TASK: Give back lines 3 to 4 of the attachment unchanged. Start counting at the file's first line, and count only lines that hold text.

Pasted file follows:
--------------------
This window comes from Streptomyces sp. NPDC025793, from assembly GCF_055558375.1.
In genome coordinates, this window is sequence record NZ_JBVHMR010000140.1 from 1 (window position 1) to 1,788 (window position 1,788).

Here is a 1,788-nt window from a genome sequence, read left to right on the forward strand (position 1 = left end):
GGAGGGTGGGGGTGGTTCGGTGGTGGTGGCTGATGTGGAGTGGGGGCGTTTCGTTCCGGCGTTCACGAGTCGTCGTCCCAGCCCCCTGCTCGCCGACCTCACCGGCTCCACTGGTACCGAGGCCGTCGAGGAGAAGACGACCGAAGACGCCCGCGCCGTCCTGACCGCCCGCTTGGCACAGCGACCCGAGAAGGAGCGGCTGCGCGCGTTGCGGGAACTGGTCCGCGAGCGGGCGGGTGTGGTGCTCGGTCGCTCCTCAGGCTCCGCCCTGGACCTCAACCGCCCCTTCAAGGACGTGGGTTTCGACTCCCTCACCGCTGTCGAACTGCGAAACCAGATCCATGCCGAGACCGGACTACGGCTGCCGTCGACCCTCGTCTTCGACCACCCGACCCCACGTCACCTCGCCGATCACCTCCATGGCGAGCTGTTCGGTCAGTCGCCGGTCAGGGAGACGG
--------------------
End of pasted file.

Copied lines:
Here is a 1,788-nt window from a genome sequence, read left to right on the forward strand (position 1 = left end):
GGAGGGTGGGGGTGGTTCGGTGGTGGTGGCTGATGTGGAGTGGGGGCGTTTCGTTCCGGCGTTCACGAGTCGTCGTCCCAGCCCCCTGCTCGCCGACCTCACCGGCTCCACTGGTACCGAGGCCGTCGAGGAGAAGACGACCGAAGACGCCCGCGCCGTCCTGACCGCCCGCTTGGCACAGCGACCCGAGAAGGAGCGGCTGCGCGCGTTGCGGGAACTGGTCCGCGAGCGGGCGGGTGTGGTGCTCGGTCGCTCCTCAGGCTCCGCCCTGGACCTCAACCGCCCCTTCAAGGACGTGGGTTTCGACTCCCTCACCGCTGTCGAACTGCGAAACCAGATCCATGCCGAGACCGGACTACGGCTGCCGTCGACCCTCGTCTTCGACCACCCGACCCCACGTCACCTCGCCGATCACCTCCATGGCGAGCTGTTCGGTCAGTCGCCGGTCAGGGAGACGG